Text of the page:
We fell until we had been falling forever and always, and always would continue falling, because nothing existed outside this chaos of fire and shadow.
But I held on to him.
And he held on to me.
This scene appears at the climax of this book, and is the culmination of all the magic, torture, and emotions that Nyx and Ignafix have experienced. They have ended up in a place of destruction and pain, but still resolve to stick together. I find it to be a beautiful scene, using fire as a weapon that mercilessly attacks both the interior and exterior world of the characters, from memories to physical burning.
There’s real beauty in the fact that their love has bound them together, and that despite their mutual faults – such as Nyx’s hidden cruelty – they are meant for each other and will not let even hell pull them apart.
It was difficult to create an outfit that reflected the kind of torture and love the characters feel, but I settled on a black dress to represent the unity found in darkness and nothingness. This fringe dress brings drama into the look, and I therefore kept the rest of the outfit simple, with strappy heels and a basic clutch.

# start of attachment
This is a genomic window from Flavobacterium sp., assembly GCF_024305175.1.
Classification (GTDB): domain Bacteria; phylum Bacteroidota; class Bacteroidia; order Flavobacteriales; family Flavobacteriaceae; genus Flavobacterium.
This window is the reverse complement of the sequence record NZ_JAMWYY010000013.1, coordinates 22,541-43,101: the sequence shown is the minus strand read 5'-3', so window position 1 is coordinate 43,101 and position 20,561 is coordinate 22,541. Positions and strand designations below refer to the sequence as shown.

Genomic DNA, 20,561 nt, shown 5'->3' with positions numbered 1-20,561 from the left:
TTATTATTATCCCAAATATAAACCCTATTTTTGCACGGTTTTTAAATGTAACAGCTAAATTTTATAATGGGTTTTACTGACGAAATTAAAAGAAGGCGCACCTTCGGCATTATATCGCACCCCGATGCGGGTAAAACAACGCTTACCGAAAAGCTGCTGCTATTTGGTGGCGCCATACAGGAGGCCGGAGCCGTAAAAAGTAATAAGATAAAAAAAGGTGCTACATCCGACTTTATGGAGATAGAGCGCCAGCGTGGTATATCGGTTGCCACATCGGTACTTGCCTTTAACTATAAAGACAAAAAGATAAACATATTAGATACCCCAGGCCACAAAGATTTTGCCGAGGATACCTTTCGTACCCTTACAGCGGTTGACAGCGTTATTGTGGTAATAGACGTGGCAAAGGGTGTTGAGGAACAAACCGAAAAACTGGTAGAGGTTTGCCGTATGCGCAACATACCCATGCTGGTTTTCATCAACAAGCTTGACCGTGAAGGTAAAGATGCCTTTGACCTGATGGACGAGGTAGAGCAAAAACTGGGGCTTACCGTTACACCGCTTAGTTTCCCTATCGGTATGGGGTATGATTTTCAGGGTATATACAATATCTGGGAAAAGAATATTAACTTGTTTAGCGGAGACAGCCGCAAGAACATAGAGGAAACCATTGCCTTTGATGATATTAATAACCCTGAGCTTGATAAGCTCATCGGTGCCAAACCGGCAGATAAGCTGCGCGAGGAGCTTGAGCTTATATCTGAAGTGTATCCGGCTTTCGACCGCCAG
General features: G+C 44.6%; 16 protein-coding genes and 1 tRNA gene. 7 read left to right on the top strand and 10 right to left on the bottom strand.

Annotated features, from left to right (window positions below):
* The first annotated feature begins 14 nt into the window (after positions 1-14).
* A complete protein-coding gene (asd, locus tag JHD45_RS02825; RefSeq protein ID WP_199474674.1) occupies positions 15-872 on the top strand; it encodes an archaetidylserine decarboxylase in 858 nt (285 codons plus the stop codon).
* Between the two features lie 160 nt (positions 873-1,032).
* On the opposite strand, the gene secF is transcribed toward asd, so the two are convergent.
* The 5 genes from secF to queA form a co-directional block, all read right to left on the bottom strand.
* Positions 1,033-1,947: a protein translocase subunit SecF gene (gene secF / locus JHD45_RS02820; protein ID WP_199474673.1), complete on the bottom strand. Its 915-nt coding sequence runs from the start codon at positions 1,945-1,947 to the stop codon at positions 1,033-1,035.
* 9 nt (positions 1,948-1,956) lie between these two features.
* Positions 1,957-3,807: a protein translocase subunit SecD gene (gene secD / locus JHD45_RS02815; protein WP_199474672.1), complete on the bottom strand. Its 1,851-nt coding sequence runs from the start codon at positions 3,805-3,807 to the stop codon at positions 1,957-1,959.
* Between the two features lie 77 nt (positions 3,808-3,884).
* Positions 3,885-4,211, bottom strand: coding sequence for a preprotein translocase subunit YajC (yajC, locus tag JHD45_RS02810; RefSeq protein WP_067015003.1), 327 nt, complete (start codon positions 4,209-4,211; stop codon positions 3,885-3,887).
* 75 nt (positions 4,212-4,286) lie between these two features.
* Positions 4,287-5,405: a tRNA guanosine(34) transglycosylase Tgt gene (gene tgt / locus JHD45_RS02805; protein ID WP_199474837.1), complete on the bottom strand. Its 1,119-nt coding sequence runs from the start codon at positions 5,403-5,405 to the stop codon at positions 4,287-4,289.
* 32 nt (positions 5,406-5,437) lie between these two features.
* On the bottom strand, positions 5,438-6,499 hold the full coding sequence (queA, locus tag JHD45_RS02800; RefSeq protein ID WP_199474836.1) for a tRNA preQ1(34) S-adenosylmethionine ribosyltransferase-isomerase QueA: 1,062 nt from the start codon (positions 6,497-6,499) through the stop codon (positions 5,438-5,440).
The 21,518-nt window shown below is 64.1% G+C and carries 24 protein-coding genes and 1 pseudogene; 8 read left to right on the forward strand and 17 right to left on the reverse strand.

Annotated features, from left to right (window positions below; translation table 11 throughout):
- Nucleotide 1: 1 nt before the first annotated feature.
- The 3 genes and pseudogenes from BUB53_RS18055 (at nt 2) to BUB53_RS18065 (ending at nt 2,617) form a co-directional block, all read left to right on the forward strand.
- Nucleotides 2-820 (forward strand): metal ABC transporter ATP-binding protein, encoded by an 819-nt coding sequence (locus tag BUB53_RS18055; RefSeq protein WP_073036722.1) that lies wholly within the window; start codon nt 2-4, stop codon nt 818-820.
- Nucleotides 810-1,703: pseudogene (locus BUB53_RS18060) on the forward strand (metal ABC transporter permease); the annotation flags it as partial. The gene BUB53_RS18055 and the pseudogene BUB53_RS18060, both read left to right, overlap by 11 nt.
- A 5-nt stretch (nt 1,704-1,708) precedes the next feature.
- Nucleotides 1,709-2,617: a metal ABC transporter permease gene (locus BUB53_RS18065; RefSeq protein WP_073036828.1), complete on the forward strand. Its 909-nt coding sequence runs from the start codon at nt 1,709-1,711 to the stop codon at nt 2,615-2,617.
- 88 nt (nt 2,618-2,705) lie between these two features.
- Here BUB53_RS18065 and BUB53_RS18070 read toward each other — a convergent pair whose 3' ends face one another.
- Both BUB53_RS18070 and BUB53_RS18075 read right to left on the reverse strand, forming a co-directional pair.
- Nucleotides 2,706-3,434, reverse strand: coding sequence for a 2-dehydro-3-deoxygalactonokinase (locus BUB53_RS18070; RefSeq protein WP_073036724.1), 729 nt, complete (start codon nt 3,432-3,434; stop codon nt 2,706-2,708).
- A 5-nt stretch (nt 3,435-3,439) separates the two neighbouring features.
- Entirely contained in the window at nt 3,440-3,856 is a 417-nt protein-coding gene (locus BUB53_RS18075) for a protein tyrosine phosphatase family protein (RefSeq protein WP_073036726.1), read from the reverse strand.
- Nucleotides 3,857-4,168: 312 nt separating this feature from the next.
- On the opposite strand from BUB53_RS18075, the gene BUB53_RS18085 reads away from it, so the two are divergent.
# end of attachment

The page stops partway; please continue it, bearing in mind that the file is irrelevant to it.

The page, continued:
The gorgeous earrings are my favorite piece in this outfit, because they’re a stunning dark amber shade that stands out from the rest of the look. They hint at the fire that I’ve interpreted as invisible, penetrating flames, and are also incredibly elegant. As for hair, I imagined lost, loose, messy hair to prevent the outfit from being too formal.
In the next Book-Inspired Fashion post…
Prepare for a return to classics, with a popular short novel written by none other than George Orwell, one of the most influential writers of the 20th century.
See you next time, and I hope all of you enjoy a wonderful holiday season!
What do you think of fairy tale retellings? Is the market already oversaturated with them, or can there never be enough? Let us know in the comments below!